Harry Potter & the Sorcerer's Stone

Harry Potter & the Chamber of Secrets

Harry Potter & the Prisoner of Azkaban

 
Harry Potter and the Goblet of Fire
by J. K. Rowling
(Scholastic, $25.95) ISBN 0-439-13959-7
*****
For a reader, getting a new Harry Potter book is like a golfer playing with Tiger Woods, a tennis enthusiast having centre court tickets at Wimbledon, a gambler winning the lottery. Just imagine; there are three more Harry Potter books to come. That's great news, and I'm even looking forward to what the publicity moguls will do to top the promotional excitement of Harry Potter and the Goblet of Fire

Harry Potter and the Goblet of Fire had an initial print run of 3.8 million, almost forty times that of a typical bestseller, with rumors of a second printing of three million. Those figures are almost unheard of in today's tight publishing world. Bloomsbury Publishing, Harry Potter's British publishers, has printed an unprecedented first run of 1.5 million. The first three Harry Potter books have sold more than 30 million copies worldwide and have been translated into 31 languages. And to think that HarperCollins, Penguin and Transworld all declined the original manuscript.

At 734 pages and two inches thick, Harry Potter IV is not for the faint of heart reader. It is for the reader who has read the first three books and craves to find out more about Harry. Does it stand alone? Who knows? Who'd want to start with book four without having read the other three? That's akin to picking up Grafton's latest alphabet murders book, O Is for Outlaw, without having read the A-N books first. Or getting dressed and then taking a shower . . . dumb, dumb, dumb.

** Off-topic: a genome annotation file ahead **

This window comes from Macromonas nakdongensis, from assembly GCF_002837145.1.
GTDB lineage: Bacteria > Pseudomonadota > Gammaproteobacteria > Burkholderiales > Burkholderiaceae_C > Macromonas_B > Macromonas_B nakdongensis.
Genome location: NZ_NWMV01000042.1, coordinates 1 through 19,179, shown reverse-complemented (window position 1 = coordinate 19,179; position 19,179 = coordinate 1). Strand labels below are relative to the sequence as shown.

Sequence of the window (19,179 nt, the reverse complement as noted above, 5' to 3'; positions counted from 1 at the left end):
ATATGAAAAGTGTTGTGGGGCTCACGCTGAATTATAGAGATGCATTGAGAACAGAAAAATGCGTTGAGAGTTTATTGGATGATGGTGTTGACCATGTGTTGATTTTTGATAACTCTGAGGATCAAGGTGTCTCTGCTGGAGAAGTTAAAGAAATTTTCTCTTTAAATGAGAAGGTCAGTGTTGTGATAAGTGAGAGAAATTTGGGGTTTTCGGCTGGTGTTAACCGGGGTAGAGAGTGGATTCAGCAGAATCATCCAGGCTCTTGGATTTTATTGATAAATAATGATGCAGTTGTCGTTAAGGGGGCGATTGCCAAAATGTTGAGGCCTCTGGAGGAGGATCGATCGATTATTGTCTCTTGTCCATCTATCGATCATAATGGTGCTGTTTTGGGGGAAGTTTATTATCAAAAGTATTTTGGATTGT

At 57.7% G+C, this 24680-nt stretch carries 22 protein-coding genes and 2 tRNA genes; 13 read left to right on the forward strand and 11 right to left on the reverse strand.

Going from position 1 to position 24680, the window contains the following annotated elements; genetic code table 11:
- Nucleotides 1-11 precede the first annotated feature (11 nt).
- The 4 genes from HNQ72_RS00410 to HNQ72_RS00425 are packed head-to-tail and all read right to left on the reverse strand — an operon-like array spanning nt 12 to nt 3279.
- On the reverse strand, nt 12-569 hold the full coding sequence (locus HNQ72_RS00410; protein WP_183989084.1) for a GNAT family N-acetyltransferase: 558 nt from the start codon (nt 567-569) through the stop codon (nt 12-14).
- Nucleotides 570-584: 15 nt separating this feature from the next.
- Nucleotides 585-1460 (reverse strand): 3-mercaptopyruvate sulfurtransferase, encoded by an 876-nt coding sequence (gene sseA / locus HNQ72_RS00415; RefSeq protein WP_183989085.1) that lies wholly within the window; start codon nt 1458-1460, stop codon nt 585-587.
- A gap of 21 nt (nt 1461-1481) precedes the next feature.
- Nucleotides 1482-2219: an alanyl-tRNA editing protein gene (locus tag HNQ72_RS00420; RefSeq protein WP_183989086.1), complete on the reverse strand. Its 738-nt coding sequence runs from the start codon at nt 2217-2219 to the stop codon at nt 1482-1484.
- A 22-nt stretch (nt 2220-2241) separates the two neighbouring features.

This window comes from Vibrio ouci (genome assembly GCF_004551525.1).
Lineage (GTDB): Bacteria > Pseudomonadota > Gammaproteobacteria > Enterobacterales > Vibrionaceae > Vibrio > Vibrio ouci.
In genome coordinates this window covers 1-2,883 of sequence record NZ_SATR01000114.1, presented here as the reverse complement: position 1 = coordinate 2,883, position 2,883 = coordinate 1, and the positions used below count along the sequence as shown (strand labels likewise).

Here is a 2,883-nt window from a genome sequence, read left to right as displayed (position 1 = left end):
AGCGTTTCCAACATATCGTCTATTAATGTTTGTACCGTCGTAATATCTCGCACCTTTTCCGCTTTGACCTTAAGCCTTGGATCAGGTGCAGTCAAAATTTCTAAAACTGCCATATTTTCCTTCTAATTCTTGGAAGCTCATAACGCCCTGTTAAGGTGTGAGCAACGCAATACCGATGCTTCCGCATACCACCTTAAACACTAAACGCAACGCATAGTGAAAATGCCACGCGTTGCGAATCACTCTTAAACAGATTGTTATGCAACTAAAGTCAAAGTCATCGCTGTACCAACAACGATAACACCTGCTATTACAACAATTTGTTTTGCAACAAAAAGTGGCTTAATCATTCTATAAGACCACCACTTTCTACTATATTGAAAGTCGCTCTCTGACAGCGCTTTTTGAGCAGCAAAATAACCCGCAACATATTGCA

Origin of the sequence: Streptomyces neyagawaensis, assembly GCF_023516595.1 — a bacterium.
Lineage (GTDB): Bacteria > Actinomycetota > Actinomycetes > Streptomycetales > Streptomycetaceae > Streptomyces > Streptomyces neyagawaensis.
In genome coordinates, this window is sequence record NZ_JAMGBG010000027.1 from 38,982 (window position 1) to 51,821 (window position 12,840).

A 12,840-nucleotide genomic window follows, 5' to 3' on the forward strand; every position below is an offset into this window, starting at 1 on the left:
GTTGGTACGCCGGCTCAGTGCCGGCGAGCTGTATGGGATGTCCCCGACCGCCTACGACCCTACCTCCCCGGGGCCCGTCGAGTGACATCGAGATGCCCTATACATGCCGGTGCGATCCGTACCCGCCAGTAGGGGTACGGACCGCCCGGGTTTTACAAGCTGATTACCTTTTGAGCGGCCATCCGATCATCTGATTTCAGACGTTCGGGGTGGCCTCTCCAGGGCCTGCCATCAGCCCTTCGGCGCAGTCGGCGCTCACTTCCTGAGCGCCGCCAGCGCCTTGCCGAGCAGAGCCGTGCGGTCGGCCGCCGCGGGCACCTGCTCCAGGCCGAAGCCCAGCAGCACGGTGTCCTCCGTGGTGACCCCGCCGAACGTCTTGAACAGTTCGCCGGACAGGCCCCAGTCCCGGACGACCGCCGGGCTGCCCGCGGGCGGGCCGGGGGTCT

Starting off with a puzzling first chapter that comes into focus at the end, Harry is beginning his fourth year at Hogwarts School. After spending a dismal summer with the Dursleys, with Dudley on an enforced diet, Harry is rescued by the Weasleys, who'll be taking him to the Quidditch World Cup. The fanfare and detail surrounding this event are evidence that Rowling's fertile imagination is still cranking out original, lively scenarios. The descriptions of the wizards' tents are so funny that I laughed as I read them aloud to my husband. Imagine stepping inside a seemingly ordinary camping tent to find a three-room flat. Or seeing tents with chimneys or ones that resemble a sultan's palace, complete with live peacocks.

When the students return to Hogwarts, they're told that there won't be intramural Quidditch games this year. No, this is the year that the Triwizard Tournament is to be held at Hogwarts. This tournament involves two other wizarding schools: Durmstrang, the German school and the French school, Beauxbatons. In a ceremony involving the Goblet of Fire, each school will have one member to represent them in a test that will span a whole school year and will involve three hair-raising contests, each more difficult than the last.

When Harry's name is spewed out of the Goblet of Fire as a fourth participant, he's as surprised as anyone. Only three were supposed to be chosen. Most students, Ron included, think that Harry entered his own name. Needless to say, Harry's attentions are divided as he struggles with the rigors of the tournament, the resentment of his classmates and with warnings that suggest that You-Know-Who is preparing for a comeback.